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Nov 17, 2015

Quantum Super Computer Detects and Self-corrects its Errors

Posted by in categories: computing, quantum physics

A team of quantum physicists in Martinis Lab have come a step closer in creating the circuitry that would allow them to process super computing done by quantum computers. The revolution is promised by the new quantum bits (qubits) compared to the previously done classical computing. Qubits infuse the system with high levels of reliability and speed, thus building foundations for large scale superconducting quantum computers.

Till now computing has been done by classical methods in which the bits were either in states 0 or 1, but qubits exist at all the positions simultaneously, in different dimensions. This special property of being omnipresent is called ‘superpositioning’. However, one of the difficulties is keeping the qubits stable to reproduce same result each time. This superpositioning characteristic makes qubits prone to ‘flipping’, therefore making it difficult to work with.

Julian Kelly, graduate student researcher and co-lead author of a research paper that was published in the journal Nature said:

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Nov 17, 2015

The largest airplane ever built has a wingspan that’s nearly the length of a football field

Posted by in category: transportation

VIDEO: “Gigantic” doesn’t do it justice.

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Nov 17, 2015

Scientists have created transparent solar panels that could replace windows

Posted by in categories: solar power, sustainability

Revolutionary.

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Nov 17, 2015

Apple might release 3 new iPhones next year

Posted by in category: mobile phones

Everyone is waiting for the iPhone 7, but reports suggest we might see more than two size options available for Apple’s next smartphone.

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Nov 17, 2015

Gigaclear will trial 5,000Mbps fibre Internet access in some UK towns

Posted by in category: internet

How would you even use 5Gbps of symmetrical bandwidth, anyway?

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Nov 17, 2015

Space Mining Bill Passes In Congress

Posted by in categories: business, geopolitics, policy, space, treaties

According to international treaties, no country is allowed to own things like moons or asteroids. But what about a company?

A new bill would allow space mining companies to own pieces of space. Although they couldn’t own a whole asteroid, for example, the bill would ensure that space mining businesses would legally own the resources they extract from that asteroid.

Last week the bill passed in the Senate with a few amendments, and yesterday those amendments were accepted in the House of Representatives. Now the bill is off to the Oval Office, where space policy experts predict President Obama will sign it into law.

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Nov 17, 2015

Intel will ship Xeon Phi-equipped workstations starting in 2016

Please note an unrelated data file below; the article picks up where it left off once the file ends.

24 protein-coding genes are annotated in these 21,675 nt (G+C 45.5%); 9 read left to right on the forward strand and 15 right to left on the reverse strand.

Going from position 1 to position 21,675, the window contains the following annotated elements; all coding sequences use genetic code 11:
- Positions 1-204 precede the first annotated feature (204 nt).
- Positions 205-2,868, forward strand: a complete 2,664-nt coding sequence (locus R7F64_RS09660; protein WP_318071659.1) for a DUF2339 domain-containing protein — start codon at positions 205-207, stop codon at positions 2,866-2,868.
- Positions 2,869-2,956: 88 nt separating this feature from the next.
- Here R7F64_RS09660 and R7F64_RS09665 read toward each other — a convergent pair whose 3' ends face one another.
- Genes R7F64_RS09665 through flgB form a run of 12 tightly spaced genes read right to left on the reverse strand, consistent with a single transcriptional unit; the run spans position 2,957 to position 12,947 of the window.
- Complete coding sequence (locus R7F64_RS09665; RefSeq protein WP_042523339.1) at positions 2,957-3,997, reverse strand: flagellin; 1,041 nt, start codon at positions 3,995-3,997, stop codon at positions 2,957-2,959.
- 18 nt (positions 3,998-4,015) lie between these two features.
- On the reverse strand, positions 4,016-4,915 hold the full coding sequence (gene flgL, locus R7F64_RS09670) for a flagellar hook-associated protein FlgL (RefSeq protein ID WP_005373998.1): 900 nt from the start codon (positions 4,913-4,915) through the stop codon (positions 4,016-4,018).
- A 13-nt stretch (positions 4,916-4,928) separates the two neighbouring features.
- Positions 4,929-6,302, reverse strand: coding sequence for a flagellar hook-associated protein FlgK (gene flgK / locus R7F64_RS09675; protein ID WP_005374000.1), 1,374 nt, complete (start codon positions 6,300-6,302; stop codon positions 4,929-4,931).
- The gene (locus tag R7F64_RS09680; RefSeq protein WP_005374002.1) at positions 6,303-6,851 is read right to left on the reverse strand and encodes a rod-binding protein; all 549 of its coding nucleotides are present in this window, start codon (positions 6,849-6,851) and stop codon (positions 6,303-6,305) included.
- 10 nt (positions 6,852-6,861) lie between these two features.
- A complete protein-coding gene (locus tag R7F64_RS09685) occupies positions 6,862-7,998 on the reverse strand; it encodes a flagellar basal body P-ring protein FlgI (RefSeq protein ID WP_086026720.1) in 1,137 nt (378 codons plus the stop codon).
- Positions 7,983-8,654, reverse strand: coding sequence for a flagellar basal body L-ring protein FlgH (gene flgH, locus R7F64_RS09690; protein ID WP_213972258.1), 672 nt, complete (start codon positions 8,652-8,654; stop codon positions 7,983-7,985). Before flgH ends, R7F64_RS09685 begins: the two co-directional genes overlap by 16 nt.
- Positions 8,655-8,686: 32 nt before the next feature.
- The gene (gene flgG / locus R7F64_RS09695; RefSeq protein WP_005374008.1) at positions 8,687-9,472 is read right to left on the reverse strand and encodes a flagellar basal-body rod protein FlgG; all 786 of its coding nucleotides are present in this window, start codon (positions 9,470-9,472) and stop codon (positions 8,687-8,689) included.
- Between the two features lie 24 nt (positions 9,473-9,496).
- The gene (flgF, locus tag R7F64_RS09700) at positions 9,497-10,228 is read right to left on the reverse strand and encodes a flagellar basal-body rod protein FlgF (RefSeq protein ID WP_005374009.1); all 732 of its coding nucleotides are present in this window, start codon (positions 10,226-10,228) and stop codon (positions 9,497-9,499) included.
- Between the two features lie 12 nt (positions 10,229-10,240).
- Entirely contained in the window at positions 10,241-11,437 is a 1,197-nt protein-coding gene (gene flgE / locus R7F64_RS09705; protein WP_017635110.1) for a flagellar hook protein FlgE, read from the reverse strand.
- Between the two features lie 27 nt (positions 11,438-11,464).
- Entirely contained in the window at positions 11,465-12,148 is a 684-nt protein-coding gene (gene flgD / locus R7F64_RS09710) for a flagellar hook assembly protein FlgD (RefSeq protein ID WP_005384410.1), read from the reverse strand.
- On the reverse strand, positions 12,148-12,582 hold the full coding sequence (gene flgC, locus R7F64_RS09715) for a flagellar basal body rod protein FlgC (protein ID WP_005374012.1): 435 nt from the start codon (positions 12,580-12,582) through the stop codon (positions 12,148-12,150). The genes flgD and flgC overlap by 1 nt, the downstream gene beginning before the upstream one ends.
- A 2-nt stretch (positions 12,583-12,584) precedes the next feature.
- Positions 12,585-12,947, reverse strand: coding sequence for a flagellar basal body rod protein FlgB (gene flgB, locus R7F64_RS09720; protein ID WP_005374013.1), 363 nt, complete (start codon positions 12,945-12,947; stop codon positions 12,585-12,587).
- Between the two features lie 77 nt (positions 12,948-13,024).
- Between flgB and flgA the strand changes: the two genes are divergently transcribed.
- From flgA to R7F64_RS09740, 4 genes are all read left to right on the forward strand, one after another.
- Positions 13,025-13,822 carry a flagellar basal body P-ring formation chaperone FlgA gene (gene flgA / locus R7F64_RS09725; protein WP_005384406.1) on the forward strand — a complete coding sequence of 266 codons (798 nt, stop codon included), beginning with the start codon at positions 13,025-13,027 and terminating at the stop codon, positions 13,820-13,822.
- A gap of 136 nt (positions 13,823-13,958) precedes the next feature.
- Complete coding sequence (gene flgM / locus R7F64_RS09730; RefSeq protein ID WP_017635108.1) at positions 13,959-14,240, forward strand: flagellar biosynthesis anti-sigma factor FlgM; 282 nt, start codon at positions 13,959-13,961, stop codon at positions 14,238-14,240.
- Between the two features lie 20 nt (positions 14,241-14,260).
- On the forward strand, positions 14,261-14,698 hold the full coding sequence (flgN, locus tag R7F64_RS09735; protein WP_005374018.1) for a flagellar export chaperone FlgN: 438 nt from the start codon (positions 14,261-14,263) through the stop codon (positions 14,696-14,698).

Posted by in category: supercomputing

Intel’s new Xeon Phi won’t just power next-generation supercomputers — it’s going to make a debut in workstations as well.

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Nov 17, 2015

This drivable car was just 3D printed in 44 hours

Posted by in categories: 3D printing, transportation

Click on photo to start video.

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Nov 17, 2015

Airbus Envisions Transparent Airplane Cabin Walls in Future

Posted by in categories: business, internet, transportation

Transparent walls and customized cabins may be ahead, according to Airbus.

If you think in-flight Wi-Fi and lie-flat seats are cutting edge, just wait until 2050. That’s when aircraft cabins will feature holographic pop-up gaming displays and seats that adjust to each passenger’s size and shape, according to Airbus. In its vision for the future, Airbus predicts that the cabin walls of planes will be transparent, providing amazing views of the earth. Those with vertigo could block the view with an opaque hologram around their seat. Themed zones will replace first, business and economy classes, so individuals could choose areas in which to relax, play games, interact with other passengers or hold business meetings with people on the ground. This could even top the flying car.

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Nov 17, 2015

Speedy Submarine Is Made Of A Single Molecule

Posted by in categories: particle physics, space

It’s made of just 244 atoms.


In the nearly 400 years since the first submarine was invented, these underwater machines have become incredibly sophisticated. They’re armed and they’re really stealthy. We’re even planning on sending subs to oceans on distant moons. Trippy.

But now, a submarine is going where no submarine has gone before. To the molecular level. In a paper published this month in NanoLetters, researchers announced that they’ve invented a submarine so small that it’s made out of a single molecule.

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